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Producer Tries to Save Film After Its Fundraisers Are Indicted (Update)

”Beyond the Mat“ producer says he was stunned by Department of Justice charges

The producer of a film at the center of an alleged investment scam said he was shocked to learn that people he thought were helping bankroll his film were being indicted by the Justice Department.

The department charged six people and arrested five of them Thursday for allegedly seeking investors for films they didn’t really intend to fund. Kase Chong, producer of the completed film “Beyond the Mat,” told TheWrap he was stunned to hear that his supposed backers had been charged with fraud — and remained “optimistic” the film can still be released.

“We thought we had distribution,” said Chong, whose film has screened privately at several festivals. “Things seemed to be going in the right direction.”

Chong said he was trying to gather all the facts on Friday.

The defendants allegedly told investors that they could see huge returns if the films were even modest hits, the Justice Department said. The six are accused of costing their victims millions.Also read: ‘Wolf of Wall Street’ Broker Sues Producers for $25 Million Over Bald Jokes, Hooker and Drug Scenes

The five men who were arrested pleaded not guilty in an arraignment, and the sixth is a fugitive.

The allegations are detailed in two indictments filed Thursday. The first involves company Mutual Entertainment LLC, later renamed Film Shoot LLC. Prosecutors say the company falsely dangled the promise that John Cusack, Gerard Butler and Jon Voight might star in a film called “The Smuggler.”

The four defendants in the 29-count indictment are charged with mail fraud, wire fraud, attempted wire fraud and making false statements.They are: Samuel Braslau, 53, of Mar Vista, an attorney and co-founder of the companies; Rand Jay Chortkoff, 64, of Encino, a co-founder of the companies; Stuart Rawitt, 47, of West Hollywood, a salesman; and Robert Matias, 50, of Granada Hills, a salesman. All but Matias were arrested.Also read: Justice Department OKs Gannett’s Belo Acquisition — With a Catch

They are accused of bilking investors in “The Smuggler,” which was previously called “Marcel.” The indictment accuses the four men of raising money for the film through boiler-room telemarketing after first representing themselves as independent “surveyors” from a national research firm.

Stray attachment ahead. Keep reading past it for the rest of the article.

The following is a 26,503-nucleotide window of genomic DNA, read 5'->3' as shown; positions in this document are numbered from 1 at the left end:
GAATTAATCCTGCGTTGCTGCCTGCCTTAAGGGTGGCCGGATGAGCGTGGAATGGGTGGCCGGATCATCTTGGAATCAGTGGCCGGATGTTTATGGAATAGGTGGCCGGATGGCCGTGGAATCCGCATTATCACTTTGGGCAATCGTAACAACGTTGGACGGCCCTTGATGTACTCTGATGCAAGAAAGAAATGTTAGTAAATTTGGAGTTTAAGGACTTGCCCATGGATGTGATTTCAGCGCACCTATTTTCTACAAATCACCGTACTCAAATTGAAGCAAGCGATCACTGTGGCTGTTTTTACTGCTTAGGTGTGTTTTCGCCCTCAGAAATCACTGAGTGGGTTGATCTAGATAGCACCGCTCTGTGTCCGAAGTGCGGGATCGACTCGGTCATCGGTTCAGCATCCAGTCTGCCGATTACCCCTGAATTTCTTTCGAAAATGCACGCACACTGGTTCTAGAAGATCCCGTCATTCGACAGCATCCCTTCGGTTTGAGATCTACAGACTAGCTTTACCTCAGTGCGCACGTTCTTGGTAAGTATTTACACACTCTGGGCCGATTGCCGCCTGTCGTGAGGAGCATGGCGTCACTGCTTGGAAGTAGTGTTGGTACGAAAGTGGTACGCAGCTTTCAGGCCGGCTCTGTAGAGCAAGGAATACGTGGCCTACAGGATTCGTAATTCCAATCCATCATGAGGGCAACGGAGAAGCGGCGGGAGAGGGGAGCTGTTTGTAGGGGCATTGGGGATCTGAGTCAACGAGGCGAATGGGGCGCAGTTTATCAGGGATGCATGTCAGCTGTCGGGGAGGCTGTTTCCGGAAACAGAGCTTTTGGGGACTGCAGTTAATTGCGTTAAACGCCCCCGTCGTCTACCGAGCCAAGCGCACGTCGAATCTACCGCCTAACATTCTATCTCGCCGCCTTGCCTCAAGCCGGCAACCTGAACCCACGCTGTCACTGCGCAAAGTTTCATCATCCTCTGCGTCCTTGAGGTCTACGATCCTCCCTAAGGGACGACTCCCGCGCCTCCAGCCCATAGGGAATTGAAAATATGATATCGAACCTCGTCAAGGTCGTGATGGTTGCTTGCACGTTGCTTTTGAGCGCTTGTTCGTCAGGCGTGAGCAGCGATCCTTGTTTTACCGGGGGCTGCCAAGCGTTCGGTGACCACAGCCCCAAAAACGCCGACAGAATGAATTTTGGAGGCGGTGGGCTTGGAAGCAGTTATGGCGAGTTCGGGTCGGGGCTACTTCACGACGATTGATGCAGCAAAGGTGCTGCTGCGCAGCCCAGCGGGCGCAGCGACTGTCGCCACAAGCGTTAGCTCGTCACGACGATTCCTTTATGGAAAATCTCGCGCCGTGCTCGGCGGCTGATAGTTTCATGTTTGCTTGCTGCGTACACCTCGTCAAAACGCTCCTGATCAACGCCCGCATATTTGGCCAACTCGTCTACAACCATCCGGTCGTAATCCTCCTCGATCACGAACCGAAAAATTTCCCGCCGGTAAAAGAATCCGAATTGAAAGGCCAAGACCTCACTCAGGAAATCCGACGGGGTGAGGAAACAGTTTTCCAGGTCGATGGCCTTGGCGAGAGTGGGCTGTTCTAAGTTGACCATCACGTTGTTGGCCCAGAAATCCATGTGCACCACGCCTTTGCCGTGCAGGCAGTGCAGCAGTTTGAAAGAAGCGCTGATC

The Mutual Entertainment/Film Shoot defendants are accused of persuading 60 investors across the nation to invest $1.8 million in the movie, which was never produced.

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In 2011, the Alabama Securities Commission filed an administrative order against the company and one of the defendants, saying the defendants had failed to comply with Alabama law. The indictment said they responded by changing the name of the company from Mutual Entertainment to Film Shoot, and the name of the movie from “Marcel” to “The Smuggler.” The Securities and Exchange Commission also filed a civil lawsuit that alleges Braslau, Chortkoff and Rawiit defrauded investors.

The second, 19-count indictment accuses the operators of another company, C22 in the San Fernando Valley, of mail fraud, wire fraud, and attempted wire fraud as they raised money for “Beyond the Mat” — even though prosecutors say they didn’t intend to use the money to fund the film.

Still, Chong said, C22 was helpful in some ways, including helping the film find an editor. Chong’s credits include working on the television shows “My Fair Brady” and “Flavor of Love.”

The C22 defendants are Mack Machen, 70, of Sunland, and Anthony David Millan, 37, of Chula Vista, the CEO. Millan was arrested early Thursday and Machen turned himself in Thursday afternoon.

According to the indictment, the C22 defendants and their telemarketers made cold-calls in which they told the victims their money would be used to provide short-term “bridge loans.” Later, they began soliciting investments in “Beyond the Mat,” authorities said. The indictment alleges that the defendants issued promissory notes and promised returns of up to 13 percent per year.About 80 victims lost a total of more than $3 million, according to the indictment.

In late 2011, the California Department of Corporations issued a Desist and Refrain order that directed C22 to stop doing business due to its fraudulent practices. The indictment alleges that the defendants continued to conduct their business under a different name.